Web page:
Gibraltar as a country/city/whatever it's actual definition is is not that interesting of a place to me. Of course it is entrenched in history and has monkeys, but it all felt so tourist-ed up and fake that it was hard to really appreciate all it had to offer. We had a whirlwind of a tour, we only left the bus three times -- I would have rather walked around to discover the city with a guide so at least I could stop and take everything in from time to time. The tour was fun, but I was expecting a little more. We saw Little Ben (Gib's take on Big Ben), a little of old military bases, and a 1 ton gun (one of only four in the world). One of my favorite parts of the day was when we were actually allowed off the bus (for seven minutes) to take in a gorgeous view half way up the Rock. On a clear day you can see the African coast, the most Southern tip of Spain, and the meeting of the Mediterranean Sea and Atlantic Ocean all in one breath, while behind you is the top of the Gibraltar rock as a back drop to an old mosque, it was beautiful in all honesty. I would have liked more than seven minutes to take it all in, because it was hard to believe that this was all real, that this was actually MY life and that I was surrounded by all of these incredible scenery.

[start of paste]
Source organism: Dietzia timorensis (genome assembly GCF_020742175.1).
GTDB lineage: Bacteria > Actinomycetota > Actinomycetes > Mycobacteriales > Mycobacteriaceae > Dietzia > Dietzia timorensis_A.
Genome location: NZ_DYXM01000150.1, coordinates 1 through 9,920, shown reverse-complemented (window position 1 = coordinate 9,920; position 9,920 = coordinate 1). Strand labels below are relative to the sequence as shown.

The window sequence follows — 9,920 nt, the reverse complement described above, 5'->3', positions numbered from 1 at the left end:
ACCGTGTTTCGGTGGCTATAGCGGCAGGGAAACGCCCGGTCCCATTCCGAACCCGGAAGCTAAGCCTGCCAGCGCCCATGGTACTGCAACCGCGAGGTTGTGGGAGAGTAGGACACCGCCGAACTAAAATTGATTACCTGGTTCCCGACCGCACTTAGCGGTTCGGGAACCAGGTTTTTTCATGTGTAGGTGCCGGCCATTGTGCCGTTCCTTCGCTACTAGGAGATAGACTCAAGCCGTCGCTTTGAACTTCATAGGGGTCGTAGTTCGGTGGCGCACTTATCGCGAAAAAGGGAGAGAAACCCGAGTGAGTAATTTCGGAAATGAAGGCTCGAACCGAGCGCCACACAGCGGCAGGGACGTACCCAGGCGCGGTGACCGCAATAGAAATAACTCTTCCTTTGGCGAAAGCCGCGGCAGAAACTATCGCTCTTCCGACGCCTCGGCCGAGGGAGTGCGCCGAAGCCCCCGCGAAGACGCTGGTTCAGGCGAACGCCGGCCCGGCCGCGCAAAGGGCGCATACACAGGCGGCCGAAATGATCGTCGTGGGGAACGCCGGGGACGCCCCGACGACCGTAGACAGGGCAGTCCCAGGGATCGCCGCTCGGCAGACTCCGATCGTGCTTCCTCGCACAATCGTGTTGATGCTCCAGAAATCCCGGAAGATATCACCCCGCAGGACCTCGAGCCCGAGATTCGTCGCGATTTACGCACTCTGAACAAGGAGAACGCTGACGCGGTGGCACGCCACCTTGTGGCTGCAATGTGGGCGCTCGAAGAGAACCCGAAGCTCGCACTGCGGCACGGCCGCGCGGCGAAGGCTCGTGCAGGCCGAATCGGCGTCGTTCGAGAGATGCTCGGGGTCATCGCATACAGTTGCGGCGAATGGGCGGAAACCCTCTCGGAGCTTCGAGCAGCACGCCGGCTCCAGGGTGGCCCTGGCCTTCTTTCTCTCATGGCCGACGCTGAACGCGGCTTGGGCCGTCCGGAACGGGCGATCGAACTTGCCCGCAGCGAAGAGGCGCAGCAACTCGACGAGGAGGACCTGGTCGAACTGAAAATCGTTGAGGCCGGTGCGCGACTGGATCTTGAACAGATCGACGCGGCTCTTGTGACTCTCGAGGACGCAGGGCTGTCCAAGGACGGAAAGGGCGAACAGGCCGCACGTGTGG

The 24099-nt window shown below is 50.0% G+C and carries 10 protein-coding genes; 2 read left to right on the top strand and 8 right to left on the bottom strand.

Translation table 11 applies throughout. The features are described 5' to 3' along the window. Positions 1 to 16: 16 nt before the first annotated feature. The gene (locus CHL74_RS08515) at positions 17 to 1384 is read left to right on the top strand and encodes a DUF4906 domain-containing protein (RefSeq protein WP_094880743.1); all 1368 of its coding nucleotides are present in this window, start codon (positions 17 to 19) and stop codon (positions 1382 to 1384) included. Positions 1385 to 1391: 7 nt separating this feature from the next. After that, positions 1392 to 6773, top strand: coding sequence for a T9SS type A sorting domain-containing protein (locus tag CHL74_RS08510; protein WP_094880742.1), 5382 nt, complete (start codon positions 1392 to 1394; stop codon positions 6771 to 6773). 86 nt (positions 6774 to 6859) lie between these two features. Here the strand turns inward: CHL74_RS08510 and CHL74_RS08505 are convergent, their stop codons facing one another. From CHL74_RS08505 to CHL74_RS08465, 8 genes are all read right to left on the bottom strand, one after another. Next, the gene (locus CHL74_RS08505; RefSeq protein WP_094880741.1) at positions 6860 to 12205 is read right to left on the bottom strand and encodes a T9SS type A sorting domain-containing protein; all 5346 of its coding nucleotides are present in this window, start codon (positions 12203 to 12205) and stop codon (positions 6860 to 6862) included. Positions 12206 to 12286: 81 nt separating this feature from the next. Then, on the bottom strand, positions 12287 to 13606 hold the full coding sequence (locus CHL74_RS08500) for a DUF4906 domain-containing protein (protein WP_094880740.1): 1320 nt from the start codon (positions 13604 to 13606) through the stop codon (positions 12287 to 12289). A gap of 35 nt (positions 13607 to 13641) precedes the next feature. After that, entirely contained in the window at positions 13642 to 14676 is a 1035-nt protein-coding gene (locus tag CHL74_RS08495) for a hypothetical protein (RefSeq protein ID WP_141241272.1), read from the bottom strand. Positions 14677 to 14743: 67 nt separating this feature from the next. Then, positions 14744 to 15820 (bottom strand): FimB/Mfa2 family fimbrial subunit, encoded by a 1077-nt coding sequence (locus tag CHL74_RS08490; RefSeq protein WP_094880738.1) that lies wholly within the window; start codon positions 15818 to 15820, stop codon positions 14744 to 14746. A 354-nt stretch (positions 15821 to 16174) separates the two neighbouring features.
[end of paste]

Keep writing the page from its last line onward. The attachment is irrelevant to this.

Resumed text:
We drove farther up the mountain and visited St. Michael's caves, which were unlike anything I've seen before (this becomes a theme for the trip, if you couldn't tell yet!) but, were tourist-ed out to the max. The people in charge actually blasted eerie classical music throughout the caves, I'm assuming in hopes of enhancing your cave-going experience but in reality limiting my ability to get lost inside a new place and forget that I'm in 2009. The caves were all strategically lit up, taking away from the reality of being inside ancient caves. There's also a theater set up in the heart of the caves where people put on concerts, etc. which is cool, but again really takes away any authenticity from the caves, at least for me. But this doesn't make the caves any less beautiful, don't get me wrong they were pretty cool and kind of creepy looking, but this almost got lost in translation.